Non-local theories have potential

Theories that challenge  the orthodoxy quite rightly have a difficult reception.  And while it is true that hidden-variable solutions fit in that category, there are some renowned phyicists that support this type of interpretation.

Antony Valentini, image courtesy Perimeter Institute

One of these is  Antony Valentini of the Perimeter Institute for Theoretical Physics. Valentini supports the idea of non-locality, and has worked extensively on hidden-variable solutions, particularly the de Broglie-Bohm model.  He proposes that the deeper determinism is hidden from us by statistical noise.

More controversially, he proposes that  quantum mechnics might apply to matter in this epoch, but not necessarily always, hence  ‘‘non-quantum’ … matter might exist today in the form of relic particles from the early universe’ [1].

It is an interesting idea, and may yet have exciting results. Afterall the pilot-wave theory made important contributions to the formation of what we now know as quantum mechanics, before being largely abandoned (see Why does nobody like pilot-wave theory?), and it would be interesting to see it back in the front of developments.

We need fresh ideas like these. Physics suffers from a fundamental epistemic incongruence:

‘For a theory that has the world’s finest physicists baffled, quantum mechanics is fantastically successful. … But it is also strange, frustrating and incomprehensible.’ (Chown, 2002)

It is the role of thinking  to identify the starting points of the possible new solution paths.  Valentini is doing just this. His approach is a bold one, , and we wish him well.

By comaprison, the cordus conjecture also supports a non-local hidden-variable model, though not the particular theory of de Broglie-Bohm. Our  model is here

Regardless of what theory might finally emerge to be correct, the search for solutions within the hidden-variable family of designs is worth contemplating. It has the potential to unlock a more complete and coherent theory of fundamental physics. Let’s face it, quantum mechanics has been going for three-quarters of a century, and while its maths works well-enough, it still can’t give a coherent descriptive explanation of reality. Obviously something is going to have to change, and it remains to be seen whether QM is up to it.

Interesting articles

Chown, M., 2002, Core reality, New Scientist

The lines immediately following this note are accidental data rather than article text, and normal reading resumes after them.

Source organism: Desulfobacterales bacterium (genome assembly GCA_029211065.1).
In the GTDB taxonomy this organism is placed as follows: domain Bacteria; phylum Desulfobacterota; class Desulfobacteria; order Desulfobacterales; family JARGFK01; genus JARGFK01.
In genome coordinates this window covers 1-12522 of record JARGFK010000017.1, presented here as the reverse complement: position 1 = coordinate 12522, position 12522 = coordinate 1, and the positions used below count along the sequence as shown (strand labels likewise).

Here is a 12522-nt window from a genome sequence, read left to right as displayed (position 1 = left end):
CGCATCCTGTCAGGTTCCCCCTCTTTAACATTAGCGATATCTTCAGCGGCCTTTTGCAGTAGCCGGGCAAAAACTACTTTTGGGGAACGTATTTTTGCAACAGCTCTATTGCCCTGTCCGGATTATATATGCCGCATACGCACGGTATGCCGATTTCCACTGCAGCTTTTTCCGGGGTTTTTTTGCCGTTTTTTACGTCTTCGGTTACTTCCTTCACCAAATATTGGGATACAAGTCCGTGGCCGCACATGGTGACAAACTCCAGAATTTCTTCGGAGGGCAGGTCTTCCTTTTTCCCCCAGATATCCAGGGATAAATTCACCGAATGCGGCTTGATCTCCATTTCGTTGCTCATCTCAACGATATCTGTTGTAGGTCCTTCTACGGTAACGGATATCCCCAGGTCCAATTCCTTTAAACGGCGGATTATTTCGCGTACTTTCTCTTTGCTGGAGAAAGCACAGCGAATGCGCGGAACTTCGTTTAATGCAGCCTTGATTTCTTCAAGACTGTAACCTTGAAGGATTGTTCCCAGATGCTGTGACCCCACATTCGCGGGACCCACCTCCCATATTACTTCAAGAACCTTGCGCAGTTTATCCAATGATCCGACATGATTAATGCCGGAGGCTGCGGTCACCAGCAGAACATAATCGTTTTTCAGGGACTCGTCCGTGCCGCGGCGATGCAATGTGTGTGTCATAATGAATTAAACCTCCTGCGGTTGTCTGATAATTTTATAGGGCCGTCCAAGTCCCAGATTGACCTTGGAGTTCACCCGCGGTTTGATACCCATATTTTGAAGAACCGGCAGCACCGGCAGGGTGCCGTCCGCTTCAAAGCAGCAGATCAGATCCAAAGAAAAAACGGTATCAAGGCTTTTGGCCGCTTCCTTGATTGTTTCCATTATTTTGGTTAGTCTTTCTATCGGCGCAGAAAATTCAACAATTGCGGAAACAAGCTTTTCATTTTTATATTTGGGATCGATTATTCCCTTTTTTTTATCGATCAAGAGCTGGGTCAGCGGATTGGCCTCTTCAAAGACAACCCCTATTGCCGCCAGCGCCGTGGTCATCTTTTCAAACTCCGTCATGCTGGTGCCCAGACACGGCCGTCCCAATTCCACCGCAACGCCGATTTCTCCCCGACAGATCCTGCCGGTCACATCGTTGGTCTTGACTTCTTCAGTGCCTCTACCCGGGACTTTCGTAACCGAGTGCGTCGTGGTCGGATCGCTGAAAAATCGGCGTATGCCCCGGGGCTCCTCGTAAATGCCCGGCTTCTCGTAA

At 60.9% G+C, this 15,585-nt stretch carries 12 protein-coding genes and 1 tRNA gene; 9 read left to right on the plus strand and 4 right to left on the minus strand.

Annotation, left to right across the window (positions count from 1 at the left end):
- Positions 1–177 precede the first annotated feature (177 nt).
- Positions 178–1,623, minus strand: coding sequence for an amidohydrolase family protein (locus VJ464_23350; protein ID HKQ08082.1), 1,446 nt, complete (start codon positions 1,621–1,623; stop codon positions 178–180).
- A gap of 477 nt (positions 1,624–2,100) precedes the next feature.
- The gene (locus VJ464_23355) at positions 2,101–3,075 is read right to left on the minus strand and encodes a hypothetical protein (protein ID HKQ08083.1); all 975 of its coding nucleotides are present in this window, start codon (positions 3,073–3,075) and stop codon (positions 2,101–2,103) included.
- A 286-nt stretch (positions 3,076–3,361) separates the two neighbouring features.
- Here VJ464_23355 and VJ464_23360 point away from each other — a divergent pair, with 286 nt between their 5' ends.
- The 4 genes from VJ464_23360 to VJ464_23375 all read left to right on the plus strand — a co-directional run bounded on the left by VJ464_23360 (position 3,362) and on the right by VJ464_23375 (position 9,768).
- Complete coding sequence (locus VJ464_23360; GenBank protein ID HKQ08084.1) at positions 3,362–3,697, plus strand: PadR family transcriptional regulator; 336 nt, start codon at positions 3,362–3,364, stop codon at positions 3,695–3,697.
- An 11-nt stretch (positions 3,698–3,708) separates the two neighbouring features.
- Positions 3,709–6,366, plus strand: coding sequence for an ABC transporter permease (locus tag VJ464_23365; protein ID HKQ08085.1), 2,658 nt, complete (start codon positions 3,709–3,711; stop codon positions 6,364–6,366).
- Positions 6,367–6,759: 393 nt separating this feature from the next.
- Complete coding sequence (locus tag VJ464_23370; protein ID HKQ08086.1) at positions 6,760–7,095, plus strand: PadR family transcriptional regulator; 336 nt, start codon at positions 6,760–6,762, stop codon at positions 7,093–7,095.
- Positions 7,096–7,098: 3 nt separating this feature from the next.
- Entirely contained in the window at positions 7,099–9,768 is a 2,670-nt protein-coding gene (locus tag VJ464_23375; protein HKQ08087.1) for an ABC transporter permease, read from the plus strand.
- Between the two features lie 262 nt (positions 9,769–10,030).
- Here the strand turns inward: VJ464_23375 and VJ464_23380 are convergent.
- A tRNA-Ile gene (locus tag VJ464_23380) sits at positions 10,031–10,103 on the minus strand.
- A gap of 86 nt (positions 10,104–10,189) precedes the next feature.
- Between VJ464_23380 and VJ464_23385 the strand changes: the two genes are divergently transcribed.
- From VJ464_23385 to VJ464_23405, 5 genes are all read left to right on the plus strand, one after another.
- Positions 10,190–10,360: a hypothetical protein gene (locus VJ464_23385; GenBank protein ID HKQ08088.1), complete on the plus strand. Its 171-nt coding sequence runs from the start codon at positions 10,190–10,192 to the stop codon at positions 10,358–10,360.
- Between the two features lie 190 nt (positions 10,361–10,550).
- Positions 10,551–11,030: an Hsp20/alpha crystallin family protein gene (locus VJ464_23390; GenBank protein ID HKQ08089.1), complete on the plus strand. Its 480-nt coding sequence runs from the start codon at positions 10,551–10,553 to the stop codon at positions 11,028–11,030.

An Interview with Antony Valentini, 202, Metanexus

Antony Valentini , Wikipedia

Towler, M., 2009, Why does nobody like pilot-wave theory?

Valentini’s book project


[1] Valentini, A., Subquantum Information and Computation. Pramana Journal of Physics, 2002. 59(2): p. 269-277. DOI: 10.1007/s12043-002-0117-1. Available from:

They said it

‘I quickly decided that I personally didn’t like pilot-wave theory, partly because it seems to me that it throws out all the deep, amazing and experimentally verified links between modern physics and mathematics that motivate what I love about the subjects, getting nothing much in return. I don’t see a good reason to believe that research in this area is going to lead to something interesting, but those who do have every right to keep trying.’ Peter Woit, here

Bell’s warning:  ‘Many [regard] investigating the roots of quantum reality as “crackpot physics”‘ Anil Ananthaswamy in New Scientist

Valentini will have a hard time convincing sceptics. But it could be worth it. “It would mean that physics was finally making progress on a problem on which we have been stuck for many decades,” says Smolin. “Right now we’re staring into a sort of quantum fog,” says Valentini. “If we admit that an unexplored level might lie behind it, a whole new world comes into focus.” ‘ Chown, M., 2002, Core reality, New Scientist

Just suppose the quantum world is built on more solid foundations. It could explain a lot of weird stuff, says Marcus Chown (Core reality)


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